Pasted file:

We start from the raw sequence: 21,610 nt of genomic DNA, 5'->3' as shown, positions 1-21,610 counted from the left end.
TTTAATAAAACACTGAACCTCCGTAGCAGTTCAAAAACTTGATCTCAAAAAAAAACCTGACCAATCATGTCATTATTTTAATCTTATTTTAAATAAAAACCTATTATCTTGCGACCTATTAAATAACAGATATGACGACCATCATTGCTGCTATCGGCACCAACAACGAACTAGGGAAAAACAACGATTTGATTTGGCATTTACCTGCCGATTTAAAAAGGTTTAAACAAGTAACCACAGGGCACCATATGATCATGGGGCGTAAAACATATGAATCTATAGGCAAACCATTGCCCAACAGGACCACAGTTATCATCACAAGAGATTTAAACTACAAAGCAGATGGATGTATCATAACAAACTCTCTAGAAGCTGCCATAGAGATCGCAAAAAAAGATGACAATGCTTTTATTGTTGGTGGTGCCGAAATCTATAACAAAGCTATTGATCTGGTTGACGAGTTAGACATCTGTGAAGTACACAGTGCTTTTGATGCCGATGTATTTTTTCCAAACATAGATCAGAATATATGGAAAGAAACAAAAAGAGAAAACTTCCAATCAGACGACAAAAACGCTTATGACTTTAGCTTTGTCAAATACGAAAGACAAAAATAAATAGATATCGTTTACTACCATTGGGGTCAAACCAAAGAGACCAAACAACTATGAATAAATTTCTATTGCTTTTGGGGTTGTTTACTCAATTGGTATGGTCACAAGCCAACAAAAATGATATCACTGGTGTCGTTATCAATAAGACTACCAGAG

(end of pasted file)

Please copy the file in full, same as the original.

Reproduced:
We start from the raw sequence: 21,610 nt of genomic DNA, 5'->3' as shown, positions 1-21,610 counted from the left end.
TTTAATAAAACACTGAACCTCCGTAGCAGTTCAAAAACTTGATCTCAAAAAAAAACCTGACCAATCATGTCATTATTTTAATCTTATTTTAAATAAAAACCTATTATCTTGCGACCTATTAAATAACAGATATGACGACCATCATTGCTGCTATCGGCACCAACAACGAACTAGGGAAAAACAACGATTTGATTTGGCATTTACCTGCCGATTTAAAAAGGTTTAAACAAGTAACCACAGGGCACCATATGATCATGGGGCGTAAAACATATGAATCTATAGGCAAACCATTGCCCAACAGGACCACAGTTATCATCACAAGAGATTTAAACTACAAAGCAGATGGATGTATCATAACAAACTCTCTAGAAGCTGCCATAGAGATCGCAAAAAAAGATGACAATGCTTTTATTGTTGGTGGTGCCGAAATCTATAACAAAGCTATTGATCTGGTTGACGAGTTAGACATCTGTGAAGTACACAGTGCTTTTGATGCCGATGTATTTTTTCCAAACATAGATCAGAATATATGGAAAGAAACAAAAAGAGAAAACTTCCAATCAGACGACAAAAACGCTTATGACTTTAGCTTTGTCAAATACGAAAGACAAAAATAAATAGATATCGTTTACTACCATTGGGGTCAAACCAAAGAGACCAAACAACTATGAATAAATTTCTATTGCTTTTGGGGTTGTTTACTCAATTGGTATGGTCACAAGCCAACAAAAATGATATCACTGGTGTCGTTATCAATAAGACTACCAGAG